Not since the United States Civil War, both for the Confederacy and the Union ranks, have those who fought been so ruthlessly — undeniably un-Christian, if you will — abused as has been the case since the first morning of the Iraq debacle. As Senator McCain can, but for some reason will not, testify: every human has his or her breaking point. And as a surfeit of studies have confirmed, and as a parade of former generals before senate and house hearings have sworn under oath, those we have sent again and again and again and again into the furnace are leaving with seriously and permanently burned bodies, minds and souls.
Not only has this “Stop-Loss” practice been wholly and inexcusably inhumane, it has seriously undercut this nation’s ability to respond effectively to any exigency requiring a military response elsewhere. Sure, we can respond for a very brief period; just as you can, if you absolutely have to, after trucking down the road say for 20 hours nonstop, continue driving your car another half-hour. But you’re going to be less effective, and within a short period you’re going to collapse completely. You’re not likely to be able to get to your destination, and the American military, under the scenario, will not likely be able to reach its. Furthermore, in such a scenario the military options are severely limited. This can literally force the Commander in Chief to elect a course that will culminate in the most dire consequences. (If your Special Forces are not available for counter insurgency, if your helicopters are down on the pad, undergoing repairs, perhaps all that’s left is to bomb a village.)
We err seriously when we suggest it has been George Bush and Dick Cheney, and let it go at that. With notably few exceptions — Senator Chuck Hagel, and Representatives Walter Jones and Ron Paul — it has been the entire Republican Party contingents in both chambers of the legislative body; singing the refrain how the “War on Terror,” the “War in Iraq,” and the battle against al Qaida is (not a grammatical error) the single most important international challenge facing the United States this century.
(The reason the preceding was not a grammatical error owes to how Republicans have melded the three into one, just as it has horribly mismanaged each of them individually.)
Today, as the country and the entire world wait anxiously — like a woman in a long labor — for the Bush-Cheney cabal to finally, finally at lonnnng last, come to an end, Senator John McCain has grabbed their “victory” and “honor” in Iraq baton and Charlton Heston-like repeatedly announced how that victory and honor will not be removed “from his cold, dead hands.”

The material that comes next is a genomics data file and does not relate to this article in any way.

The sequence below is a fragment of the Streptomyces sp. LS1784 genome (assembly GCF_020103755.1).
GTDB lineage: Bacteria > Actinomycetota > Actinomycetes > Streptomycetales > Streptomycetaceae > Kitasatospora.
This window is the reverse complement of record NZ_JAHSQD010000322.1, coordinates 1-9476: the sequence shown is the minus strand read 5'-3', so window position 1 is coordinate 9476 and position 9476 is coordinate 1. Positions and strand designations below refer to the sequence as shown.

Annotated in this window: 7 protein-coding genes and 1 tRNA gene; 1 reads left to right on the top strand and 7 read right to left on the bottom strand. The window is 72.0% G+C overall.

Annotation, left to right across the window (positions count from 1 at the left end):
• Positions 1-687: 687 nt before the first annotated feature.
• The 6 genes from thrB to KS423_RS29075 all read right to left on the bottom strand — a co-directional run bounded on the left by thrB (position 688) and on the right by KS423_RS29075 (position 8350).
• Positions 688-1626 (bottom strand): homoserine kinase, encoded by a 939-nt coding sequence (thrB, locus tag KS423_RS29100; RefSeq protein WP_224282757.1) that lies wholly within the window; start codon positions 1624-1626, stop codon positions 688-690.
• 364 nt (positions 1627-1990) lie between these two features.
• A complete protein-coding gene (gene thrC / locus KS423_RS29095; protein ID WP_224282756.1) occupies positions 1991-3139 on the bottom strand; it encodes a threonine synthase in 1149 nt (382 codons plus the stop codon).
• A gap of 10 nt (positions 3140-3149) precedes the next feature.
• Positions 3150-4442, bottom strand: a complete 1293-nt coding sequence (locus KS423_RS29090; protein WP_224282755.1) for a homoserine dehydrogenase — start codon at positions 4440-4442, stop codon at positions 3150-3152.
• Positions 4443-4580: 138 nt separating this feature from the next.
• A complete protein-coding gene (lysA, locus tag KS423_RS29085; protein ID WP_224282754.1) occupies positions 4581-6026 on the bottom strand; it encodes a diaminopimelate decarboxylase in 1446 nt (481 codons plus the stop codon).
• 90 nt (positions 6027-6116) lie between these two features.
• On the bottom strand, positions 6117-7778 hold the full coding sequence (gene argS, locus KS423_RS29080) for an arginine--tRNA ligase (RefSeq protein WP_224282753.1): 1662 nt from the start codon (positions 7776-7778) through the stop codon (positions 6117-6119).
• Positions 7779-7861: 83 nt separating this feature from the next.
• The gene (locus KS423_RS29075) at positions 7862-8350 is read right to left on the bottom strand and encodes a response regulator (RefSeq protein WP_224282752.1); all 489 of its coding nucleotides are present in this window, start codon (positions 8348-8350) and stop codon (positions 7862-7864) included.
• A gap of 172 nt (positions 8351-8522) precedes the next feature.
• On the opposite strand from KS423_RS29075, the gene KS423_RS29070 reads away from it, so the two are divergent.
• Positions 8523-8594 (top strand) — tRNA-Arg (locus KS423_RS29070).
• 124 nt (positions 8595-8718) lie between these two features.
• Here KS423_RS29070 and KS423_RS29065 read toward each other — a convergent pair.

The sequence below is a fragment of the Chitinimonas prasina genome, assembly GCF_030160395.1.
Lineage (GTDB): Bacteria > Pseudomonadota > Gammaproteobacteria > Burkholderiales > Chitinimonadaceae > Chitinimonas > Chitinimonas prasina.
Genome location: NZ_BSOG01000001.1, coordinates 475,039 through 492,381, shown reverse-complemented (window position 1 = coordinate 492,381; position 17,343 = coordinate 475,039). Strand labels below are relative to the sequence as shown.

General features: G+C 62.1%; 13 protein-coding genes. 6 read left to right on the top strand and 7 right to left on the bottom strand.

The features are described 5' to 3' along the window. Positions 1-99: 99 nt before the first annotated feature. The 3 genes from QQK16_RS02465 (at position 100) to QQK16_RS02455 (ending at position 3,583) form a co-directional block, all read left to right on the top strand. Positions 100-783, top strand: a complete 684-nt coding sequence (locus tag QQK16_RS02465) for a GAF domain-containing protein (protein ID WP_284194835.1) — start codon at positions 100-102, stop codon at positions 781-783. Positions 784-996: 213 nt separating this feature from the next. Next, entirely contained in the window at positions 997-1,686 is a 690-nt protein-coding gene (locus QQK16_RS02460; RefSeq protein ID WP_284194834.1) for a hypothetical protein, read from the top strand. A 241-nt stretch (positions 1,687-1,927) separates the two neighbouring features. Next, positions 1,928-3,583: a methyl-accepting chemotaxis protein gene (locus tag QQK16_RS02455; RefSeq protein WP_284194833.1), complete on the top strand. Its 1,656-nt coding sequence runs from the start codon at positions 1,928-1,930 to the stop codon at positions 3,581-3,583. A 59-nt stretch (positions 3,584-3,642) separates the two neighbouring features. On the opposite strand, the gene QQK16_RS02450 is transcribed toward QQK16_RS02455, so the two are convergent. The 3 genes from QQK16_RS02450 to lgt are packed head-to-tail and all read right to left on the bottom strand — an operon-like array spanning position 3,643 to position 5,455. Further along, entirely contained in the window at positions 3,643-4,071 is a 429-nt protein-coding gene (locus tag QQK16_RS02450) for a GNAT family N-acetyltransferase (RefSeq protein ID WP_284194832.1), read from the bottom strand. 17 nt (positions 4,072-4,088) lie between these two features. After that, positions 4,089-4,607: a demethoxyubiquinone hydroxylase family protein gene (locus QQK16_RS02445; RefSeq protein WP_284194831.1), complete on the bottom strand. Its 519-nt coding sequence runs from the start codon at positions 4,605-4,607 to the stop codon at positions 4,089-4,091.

Again, the mantra — now as much from John McCain as from anyone else — of the War on Terror raises it as the most (not merely kind of important, the MOST IMPORTANT, even crucial) challenge facing the United States today!
Thus I have questions I demand someone, anyone put front and center before Senator McCain. As a preface, however, I would observe that his military service, and his five and a half years of tortured imprisonment in North Vietnam, truly — not merely words that today seem to fly off so many tongues perfunctorily — respected. That posited, it must also be honestly acknowledged that you, Senator McCain, had only three options: A.) to die, B.) to surrender to your captor’s demands to speak against your country, C.) to somehow persevere. I, no more than did your father, do not fault you in the least for finally succumbing to Option B.
1. That noted, how does any part of the preceding especially qualify you, or anyone else, to fill the role as president and Commander in Chief?
2. If the collected wars — terror, Iraq, al Qaida — do in effect, as you have repeatedly claimed, compose the MOST SERIOUS challenges facing us in this century, why have you not opined that this crucial effort, if it really is vital to our continued way of life, be one genuinely shared equally by every American?
3. Thus far, since 2003, not a single dime from extant federal revenues has been to this MOST IMPORTANT challenge. One hundred percent of our efforts in Afghanistan, Iraq and elsewhere have been funded via loans from China, South Korea, Japan, and our children and grandchildren. Since January, 2001 the national debt has doubled, the result of which has been a halving of the value of the dollar, and according to Alan Greenspan and numerous respected others, we are in an economic recession that may only likely get considerably worse. Precisely how do you propose to pay for the continuation of a military effort that has yet to concisely and accurately define “victory”?